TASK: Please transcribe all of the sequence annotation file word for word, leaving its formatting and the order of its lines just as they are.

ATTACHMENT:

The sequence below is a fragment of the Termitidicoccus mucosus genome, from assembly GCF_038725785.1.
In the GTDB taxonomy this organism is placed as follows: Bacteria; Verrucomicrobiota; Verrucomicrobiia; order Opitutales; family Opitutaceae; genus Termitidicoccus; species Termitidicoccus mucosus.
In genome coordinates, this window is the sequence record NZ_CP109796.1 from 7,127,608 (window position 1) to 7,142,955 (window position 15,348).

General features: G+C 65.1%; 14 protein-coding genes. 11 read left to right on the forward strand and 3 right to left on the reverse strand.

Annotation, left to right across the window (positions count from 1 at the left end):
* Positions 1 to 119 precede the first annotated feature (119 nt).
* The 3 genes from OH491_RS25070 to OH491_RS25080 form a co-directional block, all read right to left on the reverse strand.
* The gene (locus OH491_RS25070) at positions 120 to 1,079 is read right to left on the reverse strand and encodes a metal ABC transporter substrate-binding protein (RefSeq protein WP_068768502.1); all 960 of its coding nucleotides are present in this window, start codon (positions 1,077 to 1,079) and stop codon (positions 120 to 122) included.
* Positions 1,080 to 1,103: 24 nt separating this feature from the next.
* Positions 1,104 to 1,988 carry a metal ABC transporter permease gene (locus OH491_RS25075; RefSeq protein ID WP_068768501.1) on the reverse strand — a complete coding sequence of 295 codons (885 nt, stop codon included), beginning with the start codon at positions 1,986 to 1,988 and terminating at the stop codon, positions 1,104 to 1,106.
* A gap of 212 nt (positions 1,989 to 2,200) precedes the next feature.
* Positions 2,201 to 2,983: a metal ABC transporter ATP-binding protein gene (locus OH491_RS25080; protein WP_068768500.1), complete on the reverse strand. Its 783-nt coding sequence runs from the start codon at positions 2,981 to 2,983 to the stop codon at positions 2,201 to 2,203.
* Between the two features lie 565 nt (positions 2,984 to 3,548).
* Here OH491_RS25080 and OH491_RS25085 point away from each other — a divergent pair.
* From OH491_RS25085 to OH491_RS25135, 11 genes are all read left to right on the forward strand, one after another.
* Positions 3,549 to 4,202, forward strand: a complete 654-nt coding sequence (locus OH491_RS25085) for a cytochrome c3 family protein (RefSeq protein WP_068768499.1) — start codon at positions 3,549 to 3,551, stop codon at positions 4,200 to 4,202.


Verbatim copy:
The sequence below is a fragment of the Termitidicoccus mucosus genome, from assembly GCF_038725785.1.
In the GTDB taxonomy this organism is placed as follows: Bacteria; Verrucomicrobiota; Verrucomicrobiia; order Opitutales; family Opitutaceae; genus Termitidicoccus; species Termitidicoccus mucosus.
In genome coordinates, this window is the sequence record NZ_CP109796.1 from 7,127,608 (window position 1) to 7,142,955 (window position 15,348).

General features: G+C 65.1%; 14 protein-coding genes. 11 read left to right on the forward strand and 3 right to left on the reverse strand.

Annotation, left to right across the window (positions count from 1 at the left end):
* Positions 1 to 119 precede the first annotated feature (119 nt).
* The 3 genes from OH491_RS25070 to OH491_RS25080 form a co-directional block, all read right to left on the reverse strand.
* The gene (locus OH491_RS25070) at positions 120 to 1,079 is read right to left on the reverse strand and encodes a metal ABC transporter substrate-binding protein (RefSeq protein WP_068768502.1); all 960 of its coding nucleotides are present in this window, start codon (positions 1,077 to 1,079) and stop codon (positions 120 to 122) included.
* Positions 1,080 to 1,103: 24 nt separating this feature from the next.
* Positions 1,104 to 1,988 carry a metal ABC transporter permease gene (locus OH491_RS25075; RefSeq protein ID WP_068768501.1) on the reverse strand — a complete coding sequence of 295 codons (885 nt, stop codon included), beginning with the start codon at positions 1,986 to 1,988 and terminating at the stop codon, positions 1,104 to 1,106.
* A gap of 212 nt (positions 1,989 to 2,200) precedes the next feature.
* Positions 2,201 to 2,983: a metal ABC transporter ATP-binding protein gene (locus OH491_RS25080; protein WP_068768500.1), complete on the reverse strand. Its 783-nt coding sequence runs from the start codon at positions 2,981 to 2,983 to the stop codon at positions 2,201 to 2,203.
* Between the two features lie 565 nt (positions 2,984 to 3,548).
* Here OH491_RS25080 and OH491_RS25085 point away from each other — a divergent pair.
* From OH491_RS25085 to OH491_RS25135, 11 genes are all read left to right on the forward strand, one after another.
* Positions 3,549 to 4,202, forward strand: a complete 654-nt coding sequence (locus OH491_RS25085) for a cytochrome c3 family protein (RefSeq protein WP_068768499.1) — start codon at positions 3,549 to 3,551, stop codon at positions 4,200 to 4,202.